• Manhattan DA Bragg’s Witness Michael Cohen-A Fabulist Or Trustworthy Witness? 

    May 17, 2024
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    Every trial - criminal or civil - has its ups and downs, peaks and valleys, but in the end, credibility is always the rule of the day in court with controversial witnesses like Michael Cohen, Manhattan District Attorney Alvin Bragg’s so-called star witness, whose testimony may have moved closer to proving that “beyond reasonable doubt” in the Trump hush-money trial is in trouble for the prosecution. 

    Todd Blanche, Donald Trump’s defense lawyer, accused Cohen of lying to jurors Thursday while attempting to portray Trump as the villain. 

    Cohen was not considered for a White House job when his boss won the 2016 presidential election. He supposedly did not make the short list even for Chief of Staff although he was known as the president’s personal attorney and had proclaimed his loyalty to Trump so strong that he would have taken “a bullet” for Trump in the past. 

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    Blanche may well have successfully raised “the” valuable question to the juror - Should you believe this man because of his level of animosity today towards his former client Donald Trump as exhibited by Cohen’s own self-admitted lies, conviction, and admissions of taping his former client unbeknownst his client at the time, and what he has said in his podcasts during the trial?

    The drama in court on Thursday certainly raised the bar of credibility against a possible fabulist and self-admitted enemy hellbent on seeing Trump in a jailhouse jumpsuit behind bars. 

    Blanche pressed Cohen for hours with questions that focused on his misdeeds as much as the case’s specific allegations to raise the levels of doubt in the jurors’ minds about Cohen’s crucial motives. 

    Blanche’s voice rose as he interrogated Cohen about phone records and text messages over Cohen’s claim that he spoke to Trump about the hush money payment to porn actor Stormy Daniels that is at the heart of the case days before Cohen had wired her lawyer $130,000.

    Blanche emphatically accused Cohen that his representation was a lie, and confronted Cohen with texts indicating that what was on his mind, at least initially, during one phone call were harassing calls Cohen was receiving from an a supposedly underage prankster. Cohen said he believed he also spoke to Trump about the Daniels’ deal.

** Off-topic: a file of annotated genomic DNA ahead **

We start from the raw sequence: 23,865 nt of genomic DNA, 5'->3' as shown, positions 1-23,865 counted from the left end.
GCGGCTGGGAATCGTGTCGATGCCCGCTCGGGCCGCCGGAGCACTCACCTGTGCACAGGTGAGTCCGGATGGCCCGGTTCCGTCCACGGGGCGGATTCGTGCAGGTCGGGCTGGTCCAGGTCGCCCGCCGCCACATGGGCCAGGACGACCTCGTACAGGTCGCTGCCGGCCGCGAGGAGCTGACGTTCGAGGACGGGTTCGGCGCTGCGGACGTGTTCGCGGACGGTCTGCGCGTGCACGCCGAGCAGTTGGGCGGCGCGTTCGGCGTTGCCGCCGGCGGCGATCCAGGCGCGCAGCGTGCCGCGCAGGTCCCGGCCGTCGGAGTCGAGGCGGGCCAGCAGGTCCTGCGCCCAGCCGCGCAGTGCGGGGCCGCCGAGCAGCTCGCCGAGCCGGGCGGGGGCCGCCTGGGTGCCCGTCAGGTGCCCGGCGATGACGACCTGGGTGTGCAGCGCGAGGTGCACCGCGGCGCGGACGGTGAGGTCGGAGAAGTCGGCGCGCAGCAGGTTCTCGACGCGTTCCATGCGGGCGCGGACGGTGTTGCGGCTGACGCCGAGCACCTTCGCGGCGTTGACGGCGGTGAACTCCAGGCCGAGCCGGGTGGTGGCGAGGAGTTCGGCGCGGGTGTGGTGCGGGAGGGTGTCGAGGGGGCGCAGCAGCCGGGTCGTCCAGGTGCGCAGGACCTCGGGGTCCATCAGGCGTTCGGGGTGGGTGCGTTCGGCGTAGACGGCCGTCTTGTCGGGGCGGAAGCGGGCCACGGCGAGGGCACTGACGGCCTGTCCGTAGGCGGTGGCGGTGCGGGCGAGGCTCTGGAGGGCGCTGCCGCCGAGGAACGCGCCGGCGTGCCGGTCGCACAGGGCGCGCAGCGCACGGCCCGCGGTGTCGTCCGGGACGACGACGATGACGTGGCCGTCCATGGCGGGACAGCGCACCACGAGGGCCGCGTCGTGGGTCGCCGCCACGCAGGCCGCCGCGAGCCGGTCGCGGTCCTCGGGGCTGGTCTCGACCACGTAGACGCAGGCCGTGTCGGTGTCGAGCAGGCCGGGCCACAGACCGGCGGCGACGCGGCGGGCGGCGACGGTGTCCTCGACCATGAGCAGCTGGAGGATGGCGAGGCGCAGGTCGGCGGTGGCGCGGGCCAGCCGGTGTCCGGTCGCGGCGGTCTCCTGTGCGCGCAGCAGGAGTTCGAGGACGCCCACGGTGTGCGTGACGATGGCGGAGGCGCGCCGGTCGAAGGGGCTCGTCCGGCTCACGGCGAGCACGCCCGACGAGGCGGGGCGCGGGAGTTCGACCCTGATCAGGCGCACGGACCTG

Blanche, a seasoned criminal defense attorney, hit back with fervor. 

    “We are not asking for your belief. This jury does not want to hear what you think happened,” Blanche shouted.  

    What one thinks in a criminal trial that could send a defendant to jail is not as important as the facts, and that was Blanche’s point. 

    The elevated moment was an apex during cross-examination for Blanche who was obviously trying to paint Cohen as someone who was a media-obsessed opportunist out to hurt Trump because Cohen felt betrayed after his boss did not bring him to the White House.

    Although Cohen has described meetings and conversation on the stand that he claims he had with Trump about the alleged scheme about catch and kill schemes to bury stories about Trump during the 2016 campaign, Cohen admitted to his heightened and emotional animus towards Trump.

    Blanche’s cross-examination undermined Bragg’s reliance on Cohen, who has testified that he lied under oath when he pleaded guilty to federal charges, including tax fraud, in 2018 and beyond. 

    To a jury, those admissions could raise the obvious questions - “Is Cohen still lying?” That goes to the very credibility of Cohen’s testimony in this case. 

    “It was a lie? Correct?” Blanche asked Cohen about whether he lied to the late U.S. District Judge William H. Pauley III at a court hearing about not feeling pressured into pleading guilty.

    “Correct,” Cohen said.

    Blanche did not hold back. 

    He raised Cohen’s motivations and elicited testimony designed to support the defense’s argument that the deal that Cohen cut with Daniels’ attorney was essentially an extortion of Trump. 

    Cohen dramatically acknowledged that he told a former prosecutor that he felt Daniels and her lawyer were extorting Trump in seeking the $130,000 payment to keep quiet about her claim of a 2006 sexual encounter with Trump.

    “Yes, I recall making a statement like that … that they were extorting Mr. Trump,” Cohen told jurors.

    But, Blanche’s cross-examination did not end there. He confronted Cohen on his social media posts, his podcast and Cohen’s books - one entitled, REVENGE - that he wrote about his relationship with Trump. 

    Cohen admitted he made millions by attacking Trump. In one clip played in court, Cohen used an expletive saying he truly hopes “that this man ends up in prison.”

    “It won’t bring back the year that I lost or the damage done to my family. But revenge is a dish best served cold,” Cohen was heard saying. “You better believe that I want this man to go down.”

    Cohen admitted to his continued attacks against Trump during the trial. 

    Cohen is expected to return to the witness stand Monday. The trial is taking a recess on Friday because Trump is attending his youngest son Barron’s high school graduation.

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    Author

    Christine Dolan

    Christine Dolan is a seasoned Investigative Journalist, television producer, author, and photographer. She is Co-Founder of American Conversations whose format focuses on in-depth analysis of critical issues about “the story behind the headlines.”

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